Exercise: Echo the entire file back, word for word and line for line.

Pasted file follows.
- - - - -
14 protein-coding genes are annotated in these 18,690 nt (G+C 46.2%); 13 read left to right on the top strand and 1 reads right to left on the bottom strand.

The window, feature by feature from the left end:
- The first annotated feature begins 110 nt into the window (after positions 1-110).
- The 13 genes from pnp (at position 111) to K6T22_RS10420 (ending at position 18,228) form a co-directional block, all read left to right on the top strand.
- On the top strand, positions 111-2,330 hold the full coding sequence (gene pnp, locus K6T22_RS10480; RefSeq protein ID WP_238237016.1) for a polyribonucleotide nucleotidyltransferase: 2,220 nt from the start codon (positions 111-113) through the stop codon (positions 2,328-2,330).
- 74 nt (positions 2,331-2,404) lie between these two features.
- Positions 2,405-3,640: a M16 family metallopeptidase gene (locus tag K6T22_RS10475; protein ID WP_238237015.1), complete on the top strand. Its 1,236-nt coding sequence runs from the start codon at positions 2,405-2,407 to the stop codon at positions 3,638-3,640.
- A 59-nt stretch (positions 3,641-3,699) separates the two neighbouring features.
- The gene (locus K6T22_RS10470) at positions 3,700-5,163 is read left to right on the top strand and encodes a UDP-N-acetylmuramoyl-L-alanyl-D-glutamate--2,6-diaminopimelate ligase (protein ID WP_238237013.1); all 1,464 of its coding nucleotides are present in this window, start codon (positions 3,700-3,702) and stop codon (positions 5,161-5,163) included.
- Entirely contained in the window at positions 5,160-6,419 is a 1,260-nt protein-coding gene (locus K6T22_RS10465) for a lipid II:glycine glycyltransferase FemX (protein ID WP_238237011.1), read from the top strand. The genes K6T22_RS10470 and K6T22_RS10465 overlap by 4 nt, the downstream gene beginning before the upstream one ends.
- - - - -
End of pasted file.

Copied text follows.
14 protein-coding genes are annotated in these 18,690 nt (G+C 46.2%); 13 read left to right on the top strand and 1 reads right to left on the bottom strand.

The window, feature by feature from the left end:
- The first annotated feature begins 110 nt into the window (after positions 1-110).
- The 13 genes from pnp (at position 111) to K6T22_RS10420 (ending at position 18,228) form a co-directional block, all read left to right on the top strand.
- On the top strand, positions 111-2,330 hold the full coding sequence (gene pnp, locus K6T22_RS10480; RefSeq protein ID WP_238237016.1) for a polyribonucleotide nucleotidyltransferase: 2,220 nt from the start codon (positions 111-113) through the stop codon (positions 2,328-2,330).
- 74 nt (positions 2,331-2,404) lie between these two features.
- Positions 2,405-3,640: a M16 family metallopeptidase gene (locus tag K6T22_RS10475; protein ID WP_238237015.1), complete on the top strand. Its 1,236-nt coding sequence runs from the start codon at positions 2,405-2,407 to the stop codon at positions 3,638-3,640.
- A 59-nt stretch (positions 3,641-3,699) separates the two neighbouring features.
- The gene (locus K6T22_RS10470) at positions 3,700-5,163 is read left to right on the top strand and encodes a UDP-N-acetylmuramoyl-L-alanyl-D-glutamate--2,6-diaminopimelate ligase (protein ID WP_238237013.1); all 1,464 of its coding nucleotides are present in this window, start codon (positions 3,700-3,702) and stop codon (positions 5,161-5,163) included.
- Entirely contained in the window at positions 5,160-6,419 is a 1,260-nt protein-coding gene (locus K6T22_RS10465) for a lipid II:glycine glycyltransferase FemX (protein ID WP_238237011.1), read from the top strand. The genes K6T22_RS10470 and K6T22_RS10465 overlap by 4 nt, the downstream gene beginning before the upstream one ends.